Abstract

Firms exhibit heterogeneity in size, productivity, and internal structure, and this is true even within the same industry. It has been thought since the time of Adam Smith that a firm's internal structure affects its productivity through the channel of gains from specialization. Our paper provides evidence of a link between an organization's culture — specifically the trust environment — and its internal structure. We show experimentally that exogenously imposed culture endogenously leads to variation in organizational form. We prime trust using past performance from a pilot study and demonstrate that the level of trust within an organization affects division of labor and consequently organizational productivity. This evidence is consistent with a cross-country link between trust and the division of labor that we observe in data from the European Social Survey. Our results point to a mechanism that can help explain existing results on the connection between generalized trust and growth. It also points to an important determinant of a firm's internal structure: corporate culture (of trust).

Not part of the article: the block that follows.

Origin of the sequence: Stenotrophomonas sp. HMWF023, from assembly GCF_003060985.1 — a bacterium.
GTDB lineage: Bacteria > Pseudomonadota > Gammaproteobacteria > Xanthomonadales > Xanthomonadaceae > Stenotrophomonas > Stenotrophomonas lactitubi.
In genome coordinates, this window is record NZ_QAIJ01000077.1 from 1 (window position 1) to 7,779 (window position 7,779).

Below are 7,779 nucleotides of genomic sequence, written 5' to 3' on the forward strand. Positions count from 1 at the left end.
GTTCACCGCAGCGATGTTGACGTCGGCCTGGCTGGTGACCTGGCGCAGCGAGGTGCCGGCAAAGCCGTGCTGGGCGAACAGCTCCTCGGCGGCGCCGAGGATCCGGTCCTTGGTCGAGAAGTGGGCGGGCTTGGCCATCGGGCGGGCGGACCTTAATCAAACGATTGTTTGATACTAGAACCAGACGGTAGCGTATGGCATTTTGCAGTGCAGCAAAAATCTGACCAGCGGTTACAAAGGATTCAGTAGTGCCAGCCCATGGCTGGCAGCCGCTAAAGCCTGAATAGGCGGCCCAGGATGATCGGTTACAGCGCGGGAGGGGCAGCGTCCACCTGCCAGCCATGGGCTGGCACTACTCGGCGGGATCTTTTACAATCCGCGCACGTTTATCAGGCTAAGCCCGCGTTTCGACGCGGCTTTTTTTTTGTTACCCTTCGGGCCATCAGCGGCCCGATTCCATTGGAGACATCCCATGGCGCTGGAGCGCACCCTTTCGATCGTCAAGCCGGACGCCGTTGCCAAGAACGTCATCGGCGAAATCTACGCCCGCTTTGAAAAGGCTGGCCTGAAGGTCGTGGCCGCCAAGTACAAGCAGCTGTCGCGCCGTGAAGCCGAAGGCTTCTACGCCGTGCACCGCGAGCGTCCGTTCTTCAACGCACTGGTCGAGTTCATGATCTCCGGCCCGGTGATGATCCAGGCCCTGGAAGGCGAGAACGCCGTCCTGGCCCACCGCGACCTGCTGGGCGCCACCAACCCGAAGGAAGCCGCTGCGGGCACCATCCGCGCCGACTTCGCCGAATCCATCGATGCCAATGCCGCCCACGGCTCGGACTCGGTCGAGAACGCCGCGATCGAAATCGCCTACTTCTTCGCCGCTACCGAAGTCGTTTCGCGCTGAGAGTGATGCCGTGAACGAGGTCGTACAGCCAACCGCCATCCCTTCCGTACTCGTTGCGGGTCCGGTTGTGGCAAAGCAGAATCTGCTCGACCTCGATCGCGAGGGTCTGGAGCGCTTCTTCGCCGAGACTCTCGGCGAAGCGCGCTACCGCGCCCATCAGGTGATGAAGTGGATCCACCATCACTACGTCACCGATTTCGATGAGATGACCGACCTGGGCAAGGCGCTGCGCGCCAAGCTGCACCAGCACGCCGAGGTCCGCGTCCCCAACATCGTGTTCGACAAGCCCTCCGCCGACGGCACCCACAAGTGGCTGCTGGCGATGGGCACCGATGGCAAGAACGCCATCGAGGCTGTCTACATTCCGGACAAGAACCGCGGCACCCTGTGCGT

Authors
Stephan Meier, Matt Stephenson, and Patryk Perkowski
Format
Journal Article
Publication Date
Journal
Strategic Management Journal

Full Citation

Meier, Stephan, Matt Stephenson, and Patryk Perkowski
. “Culture of Trust and Division of Labor in Non-Hierarchical Teams.”
Strategic Management Journal
vol.
40
, (January 01, 2019):
1171
-
1193
.